Some small losses of jobs, farmers and a few manufacturers hurt, but offset by huge, non-Fed stimulus: a $1 trillion budget deficit and long-term rates almost a percentage point lower than when the Fed first began to tighten in 2015.
The new tariffs might push up consumer prices, but the Fed has been trying to do that for 11 years.
There is no sign of credit distress anywhere in trading of U.S. corporate, municipal, consumer or mortgage debt. The stock market might be vulnerable, in that at least half of its earnings are derived overseas.
If stocks fall into an open manhole, the wealth effect will run in reverse. But U.S. global trade still runs hot — hot for us, the smallest component of any developed economy — import-export volumes and deficits stable since the end of 2017.
The European Central Bank (ECB) meets next week on Thursday, the Fed the week after on Sept. 18.
The ECB is expected to do more of what it has done, which some say has not worked, but nobody wants to try life without. This winter the most important person on earth might be Christine Lagarde, who on Nov. 1 will replace Mario Draghi as ECB president.
She is the only person on the scene with the wisdom, political skill and determination to convince Germany not to destroy Europe. Meanwhile, more of the same and German 10s at minus-0.63 percent.
Why would anyone buy that deal? Because, when the euro fails, German bonds will be paid in neu deutschemarks, which will soar in value and offset interest lost.
The Fed will cut 0.25 percent at its meeting, but against substantial internal opposition. Eric Rosengren, president of the Boston Fed and one of the best of all Fed people, is deeply dug in against these cuts. His Tuesday speech is short, eloquent and hard to argue with.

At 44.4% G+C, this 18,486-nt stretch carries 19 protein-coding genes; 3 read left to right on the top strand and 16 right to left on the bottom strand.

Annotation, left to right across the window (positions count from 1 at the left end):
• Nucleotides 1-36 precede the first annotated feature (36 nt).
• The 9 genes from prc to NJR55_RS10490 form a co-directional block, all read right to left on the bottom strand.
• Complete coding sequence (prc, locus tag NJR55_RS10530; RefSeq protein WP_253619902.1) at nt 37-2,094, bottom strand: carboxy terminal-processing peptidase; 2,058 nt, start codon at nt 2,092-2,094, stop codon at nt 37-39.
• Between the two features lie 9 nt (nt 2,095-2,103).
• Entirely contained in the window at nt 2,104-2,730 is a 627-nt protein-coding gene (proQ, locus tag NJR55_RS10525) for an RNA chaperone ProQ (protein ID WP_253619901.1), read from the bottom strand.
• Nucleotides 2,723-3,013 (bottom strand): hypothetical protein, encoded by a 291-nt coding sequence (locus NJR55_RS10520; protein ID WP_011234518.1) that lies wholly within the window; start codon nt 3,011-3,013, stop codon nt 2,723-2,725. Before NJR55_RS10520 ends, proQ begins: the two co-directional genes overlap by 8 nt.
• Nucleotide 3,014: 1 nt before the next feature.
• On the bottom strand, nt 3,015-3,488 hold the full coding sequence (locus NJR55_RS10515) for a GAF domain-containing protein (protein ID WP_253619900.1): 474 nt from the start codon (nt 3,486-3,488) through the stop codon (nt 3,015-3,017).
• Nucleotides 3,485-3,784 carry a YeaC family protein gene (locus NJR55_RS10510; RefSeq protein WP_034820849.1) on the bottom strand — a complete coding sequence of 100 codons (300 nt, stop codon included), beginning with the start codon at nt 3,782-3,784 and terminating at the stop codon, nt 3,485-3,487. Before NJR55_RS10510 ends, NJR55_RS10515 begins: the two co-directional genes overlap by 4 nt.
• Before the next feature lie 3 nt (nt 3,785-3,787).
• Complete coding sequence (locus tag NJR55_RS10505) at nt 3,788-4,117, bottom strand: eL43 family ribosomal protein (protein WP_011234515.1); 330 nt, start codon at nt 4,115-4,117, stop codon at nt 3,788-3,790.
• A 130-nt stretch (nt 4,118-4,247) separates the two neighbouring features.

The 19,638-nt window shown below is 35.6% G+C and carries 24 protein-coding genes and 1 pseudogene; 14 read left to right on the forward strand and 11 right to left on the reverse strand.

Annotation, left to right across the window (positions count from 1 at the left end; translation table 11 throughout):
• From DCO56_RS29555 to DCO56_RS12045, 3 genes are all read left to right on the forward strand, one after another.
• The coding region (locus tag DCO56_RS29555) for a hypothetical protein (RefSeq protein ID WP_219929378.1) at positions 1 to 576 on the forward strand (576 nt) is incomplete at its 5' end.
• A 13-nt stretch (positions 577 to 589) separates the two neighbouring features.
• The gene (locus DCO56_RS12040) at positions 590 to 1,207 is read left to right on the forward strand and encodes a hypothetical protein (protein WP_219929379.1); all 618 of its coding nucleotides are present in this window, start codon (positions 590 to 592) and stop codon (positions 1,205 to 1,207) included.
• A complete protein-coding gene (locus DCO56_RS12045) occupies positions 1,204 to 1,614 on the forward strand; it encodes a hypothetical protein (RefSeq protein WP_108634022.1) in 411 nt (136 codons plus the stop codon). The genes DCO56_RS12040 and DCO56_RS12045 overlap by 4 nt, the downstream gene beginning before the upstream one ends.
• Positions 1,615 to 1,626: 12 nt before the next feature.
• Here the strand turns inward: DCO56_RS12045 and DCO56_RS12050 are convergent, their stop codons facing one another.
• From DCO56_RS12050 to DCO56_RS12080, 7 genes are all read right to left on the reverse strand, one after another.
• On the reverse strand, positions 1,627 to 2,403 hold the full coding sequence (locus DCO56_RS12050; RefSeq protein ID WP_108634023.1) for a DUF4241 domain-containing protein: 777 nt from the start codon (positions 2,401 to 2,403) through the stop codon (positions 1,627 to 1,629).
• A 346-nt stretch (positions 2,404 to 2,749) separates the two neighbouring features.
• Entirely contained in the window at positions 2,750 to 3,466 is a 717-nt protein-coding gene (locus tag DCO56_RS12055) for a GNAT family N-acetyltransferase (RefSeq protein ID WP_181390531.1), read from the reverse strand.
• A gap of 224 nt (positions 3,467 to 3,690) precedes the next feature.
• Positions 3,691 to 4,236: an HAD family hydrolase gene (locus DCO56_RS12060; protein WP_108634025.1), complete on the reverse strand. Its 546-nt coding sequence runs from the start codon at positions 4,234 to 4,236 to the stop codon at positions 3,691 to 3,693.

Turning to Brexit
Brexit is the worst-reported financial event in memory. Johnson is not an ogre with horns growing out of his head who’s destroying British democracy. He is the one person who wants the people to decide.
His own party, the Conservatives (Tories), after three years of hard-Brexit bluster, folded this week. The primary opponent of a new election is the awful Jeremy Corbyn, the labor leader angling for prime minister without an election in hopes of negotiating Brexit his way. Britain needs an all-out debate about its economic future, and it will get one. Markets are trading on Brexit, and they really shouldn’t bother.
Markets should be watching (and are not): Japan is scheduled to increase its national sales tax from 8 percent to 10 percent in October, in the hopeless pretense of fiscal stability. The scheduled increase is already pulling future demand into the present, guaranteeing an air pocket after taking effect, another downward force on global rates.
Markets are preoccupied with tariffs, but that future is completely unpredictable. Just like hurricanes in Alabama.
The 10-year T-note in the past five years:
The Atlanta Fed GDP tracker has changed, but not yet a trend. If it drops below 1 percent for Q3 for structural reasons (consumer cave-in, job loss), then rates will resume their decline:
The ECRI is stuck, which is just fine: